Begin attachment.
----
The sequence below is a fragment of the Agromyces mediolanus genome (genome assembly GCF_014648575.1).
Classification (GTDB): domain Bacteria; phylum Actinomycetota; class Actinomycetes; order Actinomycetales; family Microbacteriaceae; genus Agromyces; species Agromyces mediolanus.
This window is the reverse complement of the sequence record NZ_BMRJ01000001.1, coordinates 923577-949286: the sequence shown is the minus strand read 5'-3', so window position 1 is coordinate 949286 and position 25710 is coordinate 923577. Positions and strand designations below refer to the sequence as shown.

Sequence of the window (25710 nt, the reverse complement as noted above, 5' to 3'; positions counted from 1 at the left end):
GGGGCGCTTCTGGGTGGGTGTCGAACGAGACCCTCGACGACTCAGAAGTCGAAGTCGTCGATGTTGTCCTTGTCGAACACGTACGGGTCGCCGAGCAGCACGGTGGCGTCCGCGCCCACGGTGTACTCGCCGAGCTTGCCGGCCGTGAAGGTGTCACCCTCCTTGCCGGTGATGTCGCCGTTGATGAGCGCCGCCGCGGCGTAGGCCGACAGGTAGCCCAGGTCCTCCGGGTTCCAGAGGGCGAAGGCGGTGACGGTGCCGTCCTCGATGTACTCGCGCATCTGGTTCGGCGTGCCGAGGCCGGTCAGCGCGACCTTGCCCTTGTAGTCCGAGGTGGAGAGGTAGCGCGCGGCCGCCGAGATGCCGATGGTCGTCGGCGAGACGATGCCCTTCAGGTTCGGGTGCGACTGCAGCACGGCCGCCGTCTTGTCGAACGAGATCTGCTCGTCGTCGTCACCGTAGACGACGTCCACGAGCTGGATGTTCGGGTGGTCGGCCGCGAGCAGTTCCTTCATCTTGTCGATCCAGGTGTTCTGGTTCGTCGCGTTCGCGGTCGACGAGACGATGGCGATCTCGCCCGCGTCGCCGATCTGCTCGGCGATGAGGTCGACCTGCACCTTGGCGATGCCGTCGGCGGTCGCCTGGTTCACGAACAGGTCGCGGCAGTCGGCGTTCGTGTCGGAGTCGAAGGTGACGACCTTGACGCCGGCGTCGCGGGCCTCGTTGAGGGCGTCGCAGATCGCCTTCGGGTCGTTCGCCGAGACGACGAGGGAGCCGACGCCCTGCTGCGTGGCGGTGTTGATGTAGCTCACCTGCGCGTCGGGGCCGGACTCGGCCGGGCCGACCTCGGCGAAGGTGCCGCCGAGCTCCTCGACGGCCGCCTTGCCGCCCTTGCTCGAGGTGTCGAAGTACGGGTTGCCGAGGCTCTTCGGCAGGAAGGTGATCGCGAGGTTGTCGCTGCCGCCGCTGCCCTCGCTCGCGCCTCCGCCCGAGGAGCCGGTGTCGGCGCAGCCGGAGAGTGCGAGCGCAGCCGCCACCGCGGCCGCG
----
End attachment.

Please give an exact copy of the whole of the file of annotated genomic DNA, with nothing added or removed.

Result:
The sequence below is a fragment of the Agromyces mediolanus genome (genome assembly GCF_014648575.1).
Classification (GTDB): domain Bacteria; phylum Actinomycetota; class Actinomycetes; order Actinomycetales; family Microbacteriaceae; genus Agromyces; species Agromyces mediolanus.
This window is the reverse complement of the sequence record NZ_BMRJ01000001.1, coordinates 923577-949286: the sequence shown is the minus strand read 5'-3', so window position 1 is coordinate 949286 and position 25710 is coordinate 923577. Positions and strand designations below refer to the sequence as shown.

Sequence of the window (25710 nt, the reverse complement as noted above, 5' to 3'; positions counted from 1 at the left end):
GGGGCGCTTCTGGGTGGGTGTCGAACGAGACCCTCGACGACTCAGAAGTCGAAGTCGTCGATGTTGTCCTTGTCGAACACGTACGGGTCGCCGAGCAGCACGGTGGCGTCCGCGCCCACGGTGTACTCGCCGAGCTTGCCGGCCGTGAAGGTGTCACCCTCCTTGCCGGTGATGTCGCCGTTGATGAGCGCCGCCGCGGCGTAGGCCGACAGGTAGCCCAGGTCCTCCGGGTTCCAGAGGGCGAAGGCGGTGACGGTGCCGTCCTCGATGTACTCGCGCATCTGGTTCGGCGTGCCGAGGCCGGTCAGCGCGACCTTGCCCTTGTAGTCCGAGGTGGAGAGGTAGCGCGCGGCCGCCGAGATGCCGATGGTCGTCGGCGAGACGATGCCCTTCAGGTTCGGGTGCGACTGCAGCACGGCCGCCGTCTTGTCGAACGAGATCTGCTCGTCGTCGTCACCGTAGACGACGTCCACGAGCTGGATGTTCGGGTGGTCGGCCGCGAGCAGTTCCTTCATCTTGTCGATCCAGGTGTTCTGGTTCGTCGCGTTCGCGGTCGACGAGACGATGGCGATCTCGCCCGCGTCGCCGATCTGCTCGGCGATGAGGTCGACCTGCACCTTGGCGATGCCGTCGGCGGTCGCCTGGTTCACGAACAGGTCGCGGCAGTCGGCGTTCGTGTCGGAGTCGAAGGTGACGACCTTGACGCCGGCGTCGCGGGCCTCGTTGAGGGCGTCGCAGATCGCCTTCGGGTCGTTCGCCGAGACGACGAGGGAGCCGACGCCCTGCTGCGTGGCGGTGTTGATGTAGCTCACCTGCGCGTCGGGGCCGGACTCGGCCGGGCCGACCTCGGCGAAGGTGCCGCCGAGCTCCTCGACGGCCGCCTTGCCGCCCTTGCTCGAGGTGTCGAAGTACGGGTTGCCGAGGCTCTTCGGCAGGAAGGTGATCGCGAGGTTGTCGCTGCCGCCGCTGCCCTCGCTCGCGCCTCCGCCCGAGGAGCCGGTGTCGGCGCAGCCGGAGAGTGCGAGCGCAGCCGCCACCGCGGCCGCG